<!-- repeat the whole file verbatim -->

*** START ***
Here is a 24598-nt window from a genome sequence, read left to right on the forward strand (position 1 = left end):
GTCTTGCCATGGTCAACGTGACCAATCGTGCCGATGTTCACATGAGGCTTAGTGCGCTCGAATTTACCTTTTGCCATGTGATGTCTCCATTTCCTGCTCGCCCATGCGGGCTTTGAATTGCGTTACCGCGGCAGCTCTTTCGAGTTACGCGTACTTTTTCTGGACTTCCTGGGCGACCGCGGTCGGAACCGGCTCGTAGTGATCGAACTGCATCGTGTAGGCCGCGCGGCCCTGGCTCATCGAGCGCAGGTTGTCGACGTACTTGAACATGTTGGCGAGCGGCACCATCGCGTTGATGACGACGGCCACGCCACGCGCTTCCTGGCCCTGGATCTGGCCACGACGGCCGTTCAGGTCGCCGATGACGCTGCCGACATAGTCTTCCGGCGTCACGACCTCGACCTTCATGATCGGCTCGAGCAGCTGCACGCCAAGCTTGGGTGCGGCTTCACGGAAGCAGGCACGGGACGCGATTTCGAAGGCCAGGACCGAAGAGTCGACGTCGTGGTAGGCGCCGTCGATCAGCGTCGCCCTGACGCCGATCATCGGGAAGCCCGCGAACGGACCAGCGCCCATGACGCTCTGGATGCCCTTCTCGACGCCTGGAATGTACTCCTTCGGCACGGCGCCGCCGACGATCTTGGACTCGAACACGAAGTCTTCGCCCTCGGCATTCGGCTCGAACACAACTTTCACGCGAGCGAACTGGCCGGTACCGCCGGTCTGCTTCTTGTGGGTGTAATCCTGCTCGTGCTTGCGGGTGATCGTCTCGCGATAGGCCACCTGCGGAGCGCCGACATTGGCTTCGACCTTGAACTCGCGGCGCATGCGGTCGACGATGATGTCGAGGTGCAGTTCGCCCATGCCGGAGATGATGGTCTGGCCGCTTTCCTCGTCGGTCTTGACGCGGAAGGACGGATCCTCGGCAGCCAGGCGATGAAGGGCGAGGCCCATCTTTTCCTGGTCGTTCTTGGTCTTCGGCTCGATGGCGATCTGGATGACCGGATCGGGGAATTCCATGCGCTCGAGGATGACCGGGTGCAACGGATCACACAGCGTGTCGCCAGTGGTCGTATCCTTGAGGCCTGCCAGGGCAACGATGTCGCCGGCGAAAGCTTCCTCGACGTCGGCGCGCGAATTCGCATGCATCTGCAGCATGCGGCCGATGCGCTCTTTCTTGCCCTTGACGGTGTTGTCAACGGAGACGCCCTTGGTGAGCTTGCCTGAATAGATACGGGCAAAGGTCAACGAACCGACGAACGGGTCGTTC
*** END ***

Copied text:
Here is a 24598-nt window from a genome sequence, read left to right on the forward strand (position 1 = left end):
GTCTTGCCATGGTCAACGTGACCAATCGTGCCGATGTTCACATGAGGCTTAGTGCGCTCGAATTTACCTTTTGCCATGTGATGTCTCCATTTCCTGCTCGCCCATGCGGGCTTTGAATTGCGTTACCGCGGCAGCTCTTTCGAGTTACGCGTACTTTTTCTGGACTTCCTGGGCGACCGCGGTCGGAACCGGCTCGTAGTGATCGAACTGCATCGTGTAGGCCGCGCGGCCCTGGCTCATCGAGCGCAGGTTGTCGACGTACTTGAACATGTTGGCGAGCGGCACCATCGCGTTGATGACGACGGCCACGCCACGCGCTTCCTGGCCCTGGATCTGGCCACGACGGCCGTTCAGGTCGCCGATGACGCTGCCGACATAGTCTTCCGGCGTCACGACCTCGACCTTCATGATCGGCTCGAGCAGCTGCACGCCAAGCTTGGGTGCGGCTTCACGGAAGCAGGCACGGGACGCGATTTCGAAGGCCAGGACCGAAGAGTCGACGTCGTGGTAGGCGCCGTCGATCAGCGTCGCCCTGACGCCGATCATCGGGAAGCCCGCGAACGGACCAGCGCCCATGACGCTCTGGATGCCCTTCTCGACGCCTGGAATGTACTCCTTCGGCACGGCGCCGCCGACGATCTTGGACTCGAACACGAAGTCTTCGCCCTCGGCATTCGGCTCGAACACAACTTTCACGCGAGCGAACTGGCCGGTACCGCCGGTCTGCTTCTTGTGGGTGTAATCCTGCTCGTGCTTGCGGGTGATCGTCTCGCGATAGGCCACCTGCGGAGCGCCGACATTGGCTTCGACCTTGAACTCGCGGCGCATGCGGTCGACGATGATGTCGAGGTGCAGTTCGCCCATGCCGGAGATGATGGTCTGGCCGCTTTCCTCGTCGGTCTTGACGCGGAAGGACGGATCCTCGGCAGCCAGGCGATGAAGGGCGAGGCCCATCTTTTCCTGGTCGTTCTTGGTCTTCGGCTCGATGGCGATCTGGATGACCGGATCGGGGAATTCCATGCGCTCGAGGATGACCGGGTGCAACGGATCACACAGCGTGTCGCCAGTGGTCGTATCCTTGAGGCCTGCCAGGGCAACGATGTCGCCGGCGAAAGCTTCCTCGACGTCGGCGCGCGAATTCGCATGCATCTGCAGCATGCGGCCGATGCGCTCTTTCTTGCCCTTGACGGTGTTGTCAACGGAGACGCCCTTGGTGAGCTTGCCTGAATAGATACGGGCAAAGGTCAACGAACCGACGAACGGGTCGTTC